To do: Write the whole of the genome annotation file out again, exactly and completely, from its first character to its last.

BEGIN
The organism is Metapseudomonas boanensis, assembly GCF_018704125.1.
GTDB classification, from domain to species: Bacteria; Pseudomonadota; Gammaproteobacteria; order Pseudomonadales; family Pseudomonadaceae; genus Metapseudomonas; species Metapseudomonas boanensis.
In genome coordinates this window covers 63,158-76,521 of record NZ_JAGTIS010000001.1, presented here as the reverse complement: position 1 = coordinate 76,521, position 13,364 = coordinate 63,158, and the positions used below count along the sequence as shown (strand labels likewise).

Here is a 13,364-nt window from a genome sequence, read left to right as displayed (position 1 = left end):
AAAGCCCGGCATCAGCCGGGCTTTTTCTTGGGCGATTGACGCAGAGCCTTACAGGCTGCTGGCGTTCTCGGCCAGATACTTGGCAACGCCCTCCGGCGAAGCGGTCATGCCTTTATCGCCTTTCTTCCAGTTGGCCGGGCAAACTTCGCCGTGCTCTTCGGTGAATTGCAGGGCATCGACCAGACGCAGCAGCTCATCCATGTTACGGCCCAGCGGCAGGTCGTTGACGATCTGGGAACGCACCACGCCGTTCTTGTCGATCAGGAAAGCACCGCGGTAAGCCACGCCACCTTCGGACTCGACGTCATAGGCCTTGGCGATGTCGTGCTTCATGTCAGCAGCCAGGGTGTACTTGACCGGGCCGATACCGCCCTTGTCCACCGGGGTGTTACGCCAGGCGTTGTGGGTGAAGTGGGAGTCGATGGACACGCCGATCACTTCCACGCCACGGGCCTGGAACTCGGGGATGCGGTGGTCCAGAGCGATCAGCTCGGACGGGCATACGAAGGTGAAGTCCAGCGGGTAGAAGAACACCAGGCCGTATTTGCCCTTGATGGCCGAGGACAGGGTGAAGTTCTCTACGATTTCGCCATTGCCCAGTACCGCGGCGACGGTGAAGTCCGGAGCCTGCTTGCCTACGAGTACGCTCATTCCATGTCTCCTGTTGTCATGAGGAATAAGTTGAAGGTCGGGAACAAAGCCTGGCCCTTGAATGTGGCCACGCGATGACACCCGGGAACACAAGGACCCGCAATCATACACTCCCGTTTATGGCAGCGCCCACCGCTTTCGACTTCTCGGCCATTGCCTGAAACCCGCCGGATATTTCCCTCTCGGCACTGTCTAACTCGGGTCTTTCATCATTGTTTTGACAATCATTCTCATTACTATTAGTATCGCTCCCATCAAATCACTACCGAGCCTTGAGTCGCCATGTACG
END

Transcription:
The organism is Metapseudomonas boanensis, assembly GCF_018704125.1.
GTDB classification, from domain to species: Bacteria; Pseudomonadota; Gammaproteobacteria; order Pseudomonadales; family Pseudomonadaceae; genus Metapseudomonas; species Metapseudomonas boanensis.
In genome coordinates this window covers 63,158-76,521 of record NZ_JAGTIS010000001.1, presented here as the reverse complement: position 1 = coordinate 76,521, position 13,364 = coordinate 63,158, and the positions used below count along the sequence as shown (strand labels likewise).

Here is a 13,364-nt window from a genome sequence, read left to right as displayed (position 1 = left end):
AAAGCCCGGCATCAGCCGGGCTTTTTCTTGGGCGATTGACGCAGAGCCTTACAGGCTGCTGGCGTTCTCGGCCAGATACTTGGCAACGCCCTCCGGCGAAGCGGTCATGCCTTTATCGCCTTTCTTCCAGTTGGCCGGGCAAACTTCGCCGTGCTCTTCGGTGAATTGCAGGGCATCGACCAGACGCAGCAGCTCATCCATGTTACGGCCCAGCGGCAGGTCGTTGACGATCTGGGAACGCACCACGCCGTTCTTGTCGATCAGGAAAGCACCGCGGTAAGCCACGCCACCTTCGGACTCGACGTCATAGGCCTTGGCGATGTCGTGCTTCATGTCAGCAGCCAGGGTGTACTTGACCGGGCCGATACCGCCCTTGTCCACCGGGGTGTTACGCCAGGCGTTGTGGGTGAAGTGGGAGTCGATGGACACGCCGATCACTTCCACGCCACGGGCCTGGAACTCGGGGATGCGGTGGTCCAGAGCGATCAGCTCGGACGGGCATACGAAGGTGAAGTCCAGCGGGTAGAAGAACACCAGGCCGTATTTGCCCTTGATGGCCGAGGACAGGGTGAAGTTCTCTACGATTTCGCCATTGCCCAGTACCGCGGCGACGGTGAAGTCCGGAGCCTGCTTGCCTACGAGTACGCTCATTCCATGTCTCCTGTTGTCATGAGGAATAAGTTGAAGGTCGGGAACAAAGCCTGGCCCTTGAATGTGGCCACGCGATGACACCCGGGAACACAAGGACCCGCAATCATACACTCCCGTTTATGGCAGCGCCCACCGCTTTCGACTTCTCGGCCATTGCCTGAAACCCGCCGGATATTTCCCTCTCGGCACTGTCTAACTCGGGTCTTTCATCATTGTTTTGACAATCATTCTCATTACTATTAGTATCGCTCCCATCAAATCACTACCGAGCCTTGAGTCGCCATGTACG